Chaz gets up from his workbench, and looks around the shop. He hears the rustle again, and then the sound of boiling water. It is very faint; he quiets his movements and his breath, slow, slow, quiet, quiet. “What the hell was that?

          Frank’s regulator lets off a whisper quiet whistle. All images link ito congruous emotion, and he remembers all of it. “That bitch, she killed me,” he thinks to himself. Her face betrays her. She knew, she had to have known I was allergic to peanuts. She’s the last one, and then, then, then? What’s next?

          “I knew it. Someone’s in here?” Chaz looks around and thinks to himself. I should call the cops and Mike? Finally, he’ll believe I am not crazy. Where are they? What if they’re armed? What if they’re bigger than me? Chaz looks toward his workstation, but his cell phone is still in his pack. The landline is at the entrance, about 25 feet away, round worktables, stools, and parts. “Don’t panic.” They don’t know you’re here. Where the hell are they?

          Frank visualizes leaning to the side, grasping a plastic bag under his seat, and lifting it to his side. He pauses as pressure builds again. Frank’s regulator whistles again equalizing pressure throughout his system. The temperature gauge in his heads-up is in the green. He visualizes standing, and pistons in his legs and back extend, slowly and solidly. Each movement requires a millibar or two on the gauge. Standing, he waits for pressure to build, but further in to the green bar, close to the orange level. After each movement, steam pressure drops and re-pressurizes. As long as he doesn’t move to fast, he can maintain a steady consistent flutter in the green and fluid motion.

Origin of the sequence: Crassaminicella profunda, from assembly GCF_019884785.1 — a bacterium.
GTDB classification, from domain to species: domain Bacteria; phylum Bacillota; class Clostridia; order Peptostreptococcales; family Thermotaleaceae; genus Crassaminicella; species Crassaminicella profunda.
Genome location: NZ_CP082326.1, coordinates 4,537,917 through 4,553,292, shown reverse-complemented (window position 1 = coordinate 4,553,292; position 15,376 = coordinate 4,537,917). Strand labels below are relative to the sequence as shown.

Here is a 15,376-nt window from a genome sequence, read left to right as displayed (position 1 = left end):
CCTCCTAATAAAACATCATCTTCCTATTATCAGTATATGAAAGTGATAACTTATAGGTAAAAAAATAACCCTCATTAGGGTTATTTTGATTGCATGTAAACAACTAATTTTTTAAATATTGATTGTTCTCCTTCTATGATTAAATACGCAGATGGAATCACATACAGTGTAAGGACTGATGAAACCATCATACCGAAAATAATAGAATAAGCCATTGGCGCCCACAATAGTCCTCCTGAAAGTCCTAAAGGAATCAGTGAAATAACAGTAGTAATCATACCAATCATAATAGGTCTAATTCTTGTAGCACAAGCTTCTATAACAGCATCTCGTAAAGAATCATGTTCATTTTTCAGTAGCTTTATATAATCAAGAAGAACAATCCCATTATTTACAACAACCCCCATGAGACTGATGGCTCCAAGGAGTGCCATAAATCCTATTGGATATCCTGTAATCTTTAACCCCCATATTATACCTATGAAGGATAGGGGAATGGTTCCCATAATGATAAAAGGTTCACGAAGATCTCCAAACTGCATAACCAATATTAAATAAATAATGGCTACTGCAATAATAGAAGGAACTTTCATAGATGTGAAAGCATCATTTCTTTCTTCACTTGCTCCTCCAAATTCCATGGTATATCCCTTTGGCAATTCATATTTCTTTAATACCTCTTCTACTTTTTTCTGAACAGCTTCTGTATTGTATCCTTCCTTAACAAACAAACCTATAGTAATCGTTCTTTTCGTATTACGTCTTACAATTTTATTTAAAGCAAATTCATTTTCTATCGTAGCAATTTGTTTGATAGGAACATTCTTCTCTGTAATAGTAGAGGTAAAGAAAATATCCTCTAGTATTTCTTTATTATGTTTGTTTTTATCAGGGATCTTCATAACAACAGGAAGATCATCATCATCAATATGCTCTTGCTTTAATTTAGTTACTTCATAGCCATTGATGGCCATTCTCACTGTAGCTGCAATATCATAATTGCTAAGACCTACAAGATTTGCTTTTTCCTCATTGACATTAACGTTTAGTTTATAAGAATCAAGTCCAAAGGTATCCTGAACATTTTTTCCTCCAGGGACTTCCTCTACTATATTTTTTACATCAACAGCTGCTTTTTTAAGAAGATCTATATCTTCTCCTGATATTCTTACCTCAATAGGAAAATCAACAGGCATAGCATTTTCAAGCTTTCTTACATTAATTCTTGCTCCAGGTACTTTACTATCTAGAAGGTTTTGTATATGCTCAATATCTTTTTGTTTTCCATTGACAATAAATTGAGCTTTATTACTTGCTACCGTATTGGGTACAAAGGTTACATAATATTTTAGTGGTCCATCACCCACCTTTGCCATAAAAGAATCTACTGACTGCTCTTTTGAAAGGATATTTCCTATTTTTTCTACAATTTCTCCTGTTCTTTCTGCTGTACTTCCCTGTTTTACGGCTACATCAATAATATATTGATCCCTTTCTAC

“Shit, they’re in the storeroom.” Chaz says. Cell phone or landline, he thinks. It will take time to get it out of the pack, but the landline is further away. “Did I charge it?”

           “Joe killed me. Where is she?”

          {Access local wireless network}

          {Enter password: wellshg}

          {Google search her address}

          A GPS system on the left and a Google map pops up on the right side of his heads-up. It syncs with the map, and outputs directions in steps with coordinates down the top center. Frank steps forward one step. The pressure gauge drops a tick out of the green, too much force. It rebounds quickly and he takes another step, closer. “Do I have to learn to fucking walk every time?”

           The first decapitation pops into his head.” Shit, did I do that?” Who is that? It’s her boss, and my wife? “Whore,” she slept with anyone and anything. A series of random pictures flashes across his cortex. A plumber, a parking attendant, a stripper, a dealer under the blackjack table n Colma, a waiter in the Stinking Rose, and I was there. I was masturbating; whore, but it was fun to watch. A beautiful Great Dane crosses his synapses. It’s rust coat smells like sweating dog, and it’s drooling uncontrollably; “no,” that was too far. “Bitch, “must die; she is dead. One more to kill, Frank takes another step, and the gauge flutters perfect. He walks to the storeroom door.

          {Reach right arm forward}

          {Grab door handle)

          (Close fingers and turn}

          Chaz reaches the doorway. “I should run.” I don’t have my cell, he thinks. No one will believe me, unless I catch whomever. “Shit, run idiot.” He says out loud. Chaz hears the door mechanism to the storeroom click and door opens outward slowly. His jaw drop; he’s frozen. He can’t look away.